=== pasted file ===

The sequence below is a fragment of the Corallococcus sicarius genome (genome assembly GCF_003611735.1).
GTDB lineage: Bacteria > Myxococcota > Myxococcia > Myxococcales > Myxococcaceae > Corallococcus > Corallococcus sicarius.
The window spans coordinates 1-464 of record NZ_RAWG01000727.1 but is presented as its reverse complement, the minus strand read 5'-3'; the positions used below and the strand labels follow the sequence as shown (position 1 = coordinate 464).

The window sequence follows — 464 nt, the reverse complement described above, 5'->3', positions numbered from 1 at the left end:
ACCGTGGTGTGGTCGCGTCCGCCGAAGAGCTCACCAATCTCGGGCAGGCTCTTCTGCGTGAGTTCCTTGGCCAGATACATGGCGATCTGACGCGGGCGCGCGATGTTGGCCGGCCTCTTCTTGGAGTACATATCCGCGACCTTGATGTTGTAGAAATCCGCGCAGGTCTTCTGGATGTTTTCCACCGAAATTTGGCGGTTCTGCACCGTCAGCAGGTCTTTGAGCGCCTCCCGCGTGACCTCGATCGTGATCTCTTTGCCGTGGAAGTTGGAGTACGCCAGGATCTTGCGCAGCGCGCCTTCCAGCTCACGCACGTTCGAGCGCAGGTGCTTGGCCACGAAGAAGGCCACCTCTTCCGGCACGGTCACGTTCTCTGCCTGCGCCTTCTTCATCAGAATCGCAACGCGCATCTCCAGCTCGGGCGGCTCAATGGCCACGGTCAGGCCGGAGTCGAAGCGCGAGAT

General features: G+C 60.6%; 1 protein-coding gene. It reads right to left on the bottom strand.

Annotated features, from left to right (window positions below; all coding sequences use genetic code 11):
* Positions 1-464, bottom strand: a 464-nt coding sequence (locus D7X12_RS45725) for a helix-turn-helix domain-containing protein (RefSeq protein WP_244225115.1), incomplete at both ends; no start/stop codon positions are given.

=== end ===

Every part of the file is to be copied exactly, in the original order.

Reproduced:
The sequence below is a fragment of the Corallococcus sicarius genome (genome assembly GCF_003611735.1).
GTDB lineage: Bacteria > Myxococcota > Myxococcia > Myxococcales > Myxococcaceae > Corallococcus > Corallococcus sicarius.
The window spans coordinates 1-464 of record NZ_RAWG01000727.1 but is presented as its reverse complement, the minus strand read 5'-3'; the positions used below and the strand labels follow the sequence as shown (position 1 = coordinate 464).

The window sequence follows — 464 nt, the reverse complement described above, 5'->3', positions numbered from 1 at the left end:
ACCGTGGTGTGGTCGCGTCCGCCGAAGAGCTCACCAATCTCGGGCAGGCTCTTCTGCGTGAGTTCCTTGGCCAGATACATGGCGATCTGACGCGGGCGCGCGATGTTGGCCGGCCTCTTCTTGGAGTACATATCCGCGACCTTGATGTTGTAGAAATCCGCGCAGGTCTTCTGGATGTTTTCCACCGAAATTTGGCGGTTCTGCACCGTCAGCAGGTCTTTGAGCGCCTCCCGCGTGACCTCGATCGTGATCTCTTTGCCGTGGAAGTTGGAGTACGCCAGGATCTTGCGCAGCGCGCCTTCCAGCTCACGCACGTTCGAGCGCAGGTGCTTGGCCACGAAGAAGGCCACCTCTTCCGGCACGGTCACGTTCTCTGCCTGCGCCTTCTTCATCAGAATCGCAACGCGCATCTCCAGCTCGGGCGGCTCAATGGCCACGGTCAGGCCGGAGTCGAAGCGCGAGAT

General features: G+C 60.6%; 1 protein-coding gene. It reads right to left on the bottom strand.

Annotated features, from left to right (window positions below; all coding sequences use genetic code 11):
* Positions 1-464, bottom strand: a 464-nt coding sequence (locus D7X12_RS45725) for a helix-turn-helix domain-containing protein (RefSeq protein WP_244225115.1), incomplete at both ends; no start/stop codon positions are given.